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 Issues | Church History | F. J. Chavasse


Great Churchmen No. 24

F. J. Chavasse (1846-1928)

by H. Gresford Jones, D.D.

Second Bishop of Liverpool

Published by Church Book Room Press

The Cathedral Builder  

Liverpool Cathedral, both visibly and spiritually, is one of the outstanding wonders of our time. And no account of it can be adequate which underestimates the inspiring genius of Bishop Chavasse. The idea of a cathedral was nothing new. Mr. W. E. Gladstone had expressed the wish that someone would leave him a million of money: and when asked what he would do with it he replied, “Build a great cathedral for Liverpool.” With the creation of the see in 1880 it had been commonly accepted that if Liverpool were to have a Bishop, she must have a Cathedral too. The result was that in 1883 a committee was formed, and in 1885, with important after effects, an Act of Parliament was secured, providing not for a Cathedral only, but for a Dean and Chapter as well. Architects produced impressive designs accordingly. But it was then felt that the more immediate needs of the new diocese must have prior consideration. Churches, mission-rooms, clergy, must be first provided. And during the episcopate of Bishop Ryle the proposal lay dormant.

With the advent of Chavasse all was changed. It was at once evident that the building of a Cathedral was much upon his mind. And at his first diocesan conference a complete blue-print of his ideal emerged as the climax of his inaugural charge. Things moved rapidly. The “battle of the sites” ended in the selection of St. James’ Mount. The Bishop’s enthusiasm kindled a like fire in a group of influential laymen, drawn to him by his magnetic personality. An impressive list of promised contributions appeared. So that in little more than twelve months after his Enthronement, there was held in Liverpool Town Hall, on June 17, 1901, that historic meeting at which the mighty scheme was publicly launched.

It was a momentous occasion. The newly constructed council chamber was densely packed. I stood crushed in behind the semicircle of the councillors’ seats. The Lord Mayor (Mr. Arthur Crosthwaite) opened the proceedings. Lord Derby, the 16th Earl, then took the chair. Stirring speeches came from himself, from his son Sir Arthur Stanley, from Sir Alfred Jones, Sir Edward Russell, Mr. Arthur Earle, Mr. Brancker, and Sir William Forwood, who stated that £134,000 had been already promised. But it was the Bishop himself whose spirit and fervour most deeply stirred the imagination of that large assembly.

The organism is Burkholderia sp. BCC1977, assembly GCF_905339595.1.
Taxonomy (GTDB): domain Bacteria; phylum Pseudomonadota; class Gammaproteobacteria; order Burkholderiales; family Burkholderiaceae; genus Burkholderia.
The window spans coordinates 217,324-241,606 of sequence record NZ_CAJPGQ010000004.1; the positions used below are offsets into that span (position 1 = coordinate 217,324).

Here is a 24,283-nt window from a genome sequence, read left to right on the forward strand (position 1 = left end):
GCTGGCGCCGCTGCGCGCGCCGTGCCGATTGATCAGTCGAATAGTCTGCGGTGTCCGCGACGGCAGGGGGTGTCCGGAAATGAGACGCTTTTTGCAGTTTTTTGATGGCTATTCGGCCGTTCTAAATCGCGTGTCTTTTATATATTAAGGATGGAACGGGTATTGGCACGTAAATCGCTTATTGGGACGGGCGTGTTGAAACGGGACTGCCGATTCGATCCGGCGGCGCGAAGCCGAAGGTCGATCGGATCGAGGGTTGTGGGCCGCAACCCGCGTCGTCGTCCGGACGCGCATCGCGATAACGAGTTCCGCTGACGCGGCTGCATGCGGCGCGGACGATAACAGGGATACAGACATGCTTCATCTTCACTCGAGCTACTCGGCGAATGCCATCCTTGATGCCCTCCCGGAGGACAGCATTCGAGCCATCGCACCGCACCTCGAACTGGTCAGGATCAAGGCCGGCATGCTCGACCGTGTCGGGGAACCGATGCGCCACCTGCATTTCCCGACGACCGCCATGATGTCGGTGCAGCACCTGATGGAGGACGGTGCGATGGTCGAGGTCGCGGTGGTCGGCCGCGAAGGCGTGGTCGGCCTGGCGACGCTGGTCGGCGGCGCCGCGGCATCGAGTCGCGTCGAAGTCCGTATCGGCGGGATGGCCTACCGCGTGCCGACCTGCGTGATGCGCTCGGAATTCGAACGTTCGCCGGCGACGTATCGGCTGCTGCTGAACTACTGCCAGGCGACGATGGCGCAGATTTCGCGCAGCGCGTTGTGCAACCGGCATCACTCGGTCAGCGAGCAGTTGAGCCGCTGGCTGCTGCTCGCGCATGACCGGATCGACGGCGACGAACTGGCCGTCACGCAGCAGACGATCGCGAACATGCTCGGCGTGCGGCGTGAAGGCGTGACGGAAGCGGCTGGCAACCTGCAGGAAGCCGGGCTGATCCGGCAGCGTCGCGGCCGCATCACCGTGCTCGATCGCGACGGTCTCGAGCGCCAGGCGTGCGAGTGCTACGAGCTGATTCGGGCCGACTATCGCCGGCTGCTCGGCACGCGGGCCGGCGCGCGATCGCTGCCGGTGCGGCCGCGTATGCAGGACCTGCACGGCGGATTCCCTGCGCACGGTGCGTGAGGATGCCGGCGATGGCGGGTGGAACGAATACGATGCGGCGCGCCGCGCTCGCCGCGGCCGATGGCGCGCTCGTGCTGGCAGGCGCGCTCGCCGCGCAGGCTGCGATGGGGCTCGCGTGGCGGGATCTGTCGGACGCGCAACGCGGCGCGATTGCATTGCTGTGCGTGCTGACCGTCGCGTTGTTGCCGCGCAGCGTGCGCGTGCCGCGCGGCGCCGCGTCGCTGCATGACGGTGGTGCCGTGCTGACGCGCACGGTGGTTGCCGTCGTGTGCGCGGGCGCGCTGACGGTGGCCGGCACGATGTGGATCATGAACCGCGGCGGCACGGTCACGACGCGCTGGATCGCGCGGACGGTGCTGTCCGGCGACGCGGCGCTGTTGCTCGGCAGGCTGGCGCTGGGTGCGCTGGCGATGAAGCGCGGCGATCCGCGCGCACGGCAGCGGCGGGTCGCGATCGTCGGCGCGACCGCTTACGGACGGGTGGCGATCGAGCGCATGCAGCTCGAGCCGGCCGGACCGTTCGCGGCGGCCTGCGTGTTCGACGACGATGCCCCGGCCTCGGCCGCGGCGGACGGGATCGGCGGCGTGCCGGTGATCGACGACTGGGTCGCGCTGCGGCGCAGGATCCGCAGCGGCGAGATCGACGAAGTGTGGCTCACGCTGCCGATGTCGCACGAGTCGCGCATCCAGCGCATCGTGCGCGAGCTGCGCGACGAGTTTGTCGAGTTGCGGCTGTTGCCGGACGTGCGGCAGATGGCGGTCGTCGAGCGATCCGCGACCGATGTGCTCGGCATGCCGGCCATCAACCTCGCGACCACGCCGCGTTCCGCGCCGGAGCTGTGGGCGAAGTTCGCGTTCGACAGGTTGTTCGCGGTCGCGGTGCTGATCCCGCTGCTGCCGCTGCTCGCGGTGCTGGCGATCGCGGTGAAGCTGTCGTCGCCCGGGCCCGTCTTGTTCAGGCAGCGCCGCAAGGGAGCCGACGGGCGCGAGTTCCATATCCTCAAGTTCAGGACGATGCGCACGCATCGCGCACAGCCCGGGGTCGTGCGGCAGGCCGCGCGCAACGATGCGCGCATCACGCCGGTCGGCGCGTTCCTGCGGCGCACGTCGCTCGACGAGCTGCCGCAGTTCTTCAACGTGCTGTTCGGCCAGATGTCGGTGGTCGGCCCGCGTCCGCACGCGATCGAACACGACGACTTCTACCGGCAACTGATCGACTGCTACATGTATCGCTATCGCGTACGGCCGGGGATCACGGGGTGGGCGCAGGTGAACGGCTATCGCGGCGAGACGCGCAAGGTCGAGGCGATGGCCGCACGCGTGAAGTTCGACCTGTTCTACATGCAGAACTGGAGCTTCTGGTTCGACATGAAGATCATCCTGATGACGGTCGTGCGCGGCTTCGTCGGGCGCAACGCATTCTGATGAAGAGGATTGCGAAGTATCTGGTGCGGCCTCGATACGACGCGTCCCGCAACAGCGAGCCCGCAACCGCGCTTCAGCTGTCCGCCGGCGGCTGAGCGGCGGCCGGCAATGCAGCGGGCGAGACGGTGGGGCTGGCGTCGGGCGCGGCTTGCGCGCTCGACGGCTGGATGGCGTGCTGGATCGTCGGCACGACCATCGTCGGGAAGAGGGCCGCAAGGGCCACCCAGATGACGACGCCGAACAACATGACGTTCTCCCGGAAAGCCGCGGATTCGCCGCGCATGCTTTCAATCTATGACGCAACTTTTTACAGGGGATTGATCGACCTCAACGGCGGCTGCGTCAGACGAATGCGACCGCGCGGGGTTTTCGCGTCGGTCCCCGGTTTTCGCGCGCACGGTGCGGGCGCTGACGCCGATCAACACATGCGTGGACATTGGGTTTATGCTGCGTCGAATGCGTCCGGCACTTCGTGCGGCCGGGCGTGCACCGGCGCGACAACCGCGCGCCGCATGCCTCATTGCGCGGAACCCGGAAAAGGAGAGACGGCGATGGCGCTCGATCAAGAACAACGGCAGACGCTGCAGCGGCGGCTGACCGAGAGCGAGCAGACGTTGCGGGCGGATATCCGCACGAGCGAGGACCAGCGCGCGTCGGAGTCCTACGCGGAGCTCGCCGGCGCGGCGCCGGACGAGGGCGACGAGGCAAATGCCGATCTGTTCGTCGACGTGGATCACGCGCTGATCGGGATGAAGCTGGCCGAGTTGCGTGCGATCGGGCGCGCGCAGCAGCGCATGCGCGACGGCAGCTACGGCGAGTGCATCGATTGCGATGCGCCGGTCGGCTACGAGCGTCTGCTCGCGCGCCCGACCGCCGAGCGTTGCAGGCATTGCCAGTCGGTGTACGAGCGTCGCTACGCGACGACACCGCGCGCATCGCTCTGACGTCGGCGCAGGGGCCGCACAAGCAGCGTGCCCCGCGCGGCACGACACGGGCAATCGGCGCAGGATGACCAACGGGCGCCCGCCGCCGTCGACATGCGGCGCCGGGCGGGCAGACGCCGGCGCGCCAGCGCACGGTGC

Why, he asked, was a cathedral needed? It would be, he said, a visible witness for God in the midst of the great city. It was required for diocesan and popular services. “We need a cathedral which will express and deepen the spiritual longings and aspirations of many among us.” And as to its character, “It must be in the first place worthy of Liverpool. ‘The house which is to be built for the Lord must be exceeding magnifical; of fame and glory in all countries.’”(1) It must be a cathedral of the whole diocese. It must be the offering of all classes—so that all could say, “We helped to build it.” The difficulties, he foresaw, would be very many and very severe: but “once having put our hand to the plough we must not look back, but with the Hebrew statesman of old, we must say ‘The God of Heaven, He will prosper us; therefore we, His servants, will arise and build’.”(2)

Since these words were spoken nearly half a century has passed, including two terrible wars. It is, indeed, stimulating to faith to “look up” and to see how significant, in spite of all difficulties, have been the issues of that memorable meeting in 1901. First the open competition of the architects and the selection of the superb design of Sir Giles Scott, under whose gifted oversight the vast edifice has stage by stage been reared. Then in 1904 the foundation stone was laid by King Edward VII, accompanied by Queen Alexandra. In 1910 the Lady Chapel was consecrated by the Archbishop of York, Dr. Cosmo Gordon Lang. In 1924, just twenty years after the stone-laying, the Choir and Transepts were consecrated by the same Archbishop in the presence of King George V and Queen Mary. More recently, in 1941, during the war, to the sound of guns, the great central space was added to the arena of worship.